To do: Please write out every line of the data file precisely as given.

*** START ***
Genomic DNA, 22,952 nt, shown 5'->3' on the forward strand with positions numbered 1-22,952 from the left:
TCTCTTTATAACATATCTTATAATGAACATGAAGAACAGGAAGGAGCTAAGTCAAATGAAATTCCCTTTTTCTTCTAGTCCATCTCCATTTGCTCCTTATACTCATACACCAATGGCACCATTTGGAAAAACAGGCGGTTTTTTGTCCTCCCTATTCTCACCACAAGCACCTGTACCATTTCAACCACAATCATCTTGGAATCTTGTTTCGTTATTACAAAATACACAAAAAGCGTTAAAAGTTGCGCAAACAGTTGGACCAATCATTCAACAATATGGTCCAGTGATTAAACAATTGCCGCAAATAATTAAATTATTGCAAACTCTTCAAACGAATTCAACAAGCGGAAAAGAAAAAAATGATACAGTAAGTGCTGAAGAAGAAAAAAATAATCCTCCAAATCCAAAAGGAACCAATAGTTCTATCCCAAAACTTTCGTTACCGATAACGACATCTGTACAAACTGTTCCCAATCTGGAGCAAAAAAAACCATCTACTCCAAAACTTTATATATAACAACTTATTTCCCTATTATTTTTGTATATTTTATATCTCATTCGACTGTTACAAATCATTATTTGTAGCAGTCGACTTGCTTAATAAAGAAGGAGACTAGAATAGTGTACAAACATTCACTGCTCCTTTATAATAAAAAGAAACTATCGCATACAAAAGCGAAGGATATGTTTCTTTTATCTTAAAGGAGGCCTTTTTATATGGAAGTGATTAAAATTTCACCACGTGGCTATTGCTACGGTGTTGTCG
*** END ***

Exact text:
Genomic DNA, 22,952 nt, shown 5'->3' on the forward strand with positions numbered 1-22,952 from the left:
TCTCTTTATAACATATCTTATAATGAACATGAAGAACAGGAAGGAGCTAAGTCAAATGAAATTCCCTTTTTCTTCTAGTCCATCTCCATTTGCTCCTTATACTCATACACCAATGGCACCATTTGGAAAAACAGGCGGTTTTTTGTCCTCCCTATTCTCACCACAAGCACCTGTACCATTTCAACCACAATCATCTTGGAATCTTGTTTCGTTATTACAAAATACACAAAAAGCGTTAAAAGTTGCGCAAACAGTTGGACCAATCATTCAACAATATGGTCCAGTGATTAAACAATTGCCGCAAATAATTAAATTATTGCAAACTCTTCAAACGAATTCAACAAGCGGAAAAGAAAAAAATGATACAGTAAGTGCTGAAGAAGAAAAAAATAATCCTCCAAATCCAAAAGGAACCAATAGTTCTATCCCAAAACTTTCGTTACCGATAACGACATCTGTACAAACTGTTCCCAATCTGGAGCAAAAAAAACCATCTACTCCAAAACTTTATATATAACAACTTATTTCCCTATTATTTTTGTATATTTTATATCTCATTCGACTGTTACAAATCATTATTTGTAGCAGTCGACTTGCTTAATAAAGAAGGAGACTAGAATAGTGTACAAACATTCACTGCTCCTTTATAATAAAAAGAAACTATCGCATACAAAAGCGAAGGATATGTTTCTTTTATCTTAAAGGAGGCCTTTTTATATGGAAGTGATTAAAATTTCACCACGTGGCTATTGCTACGGTGTTGTCG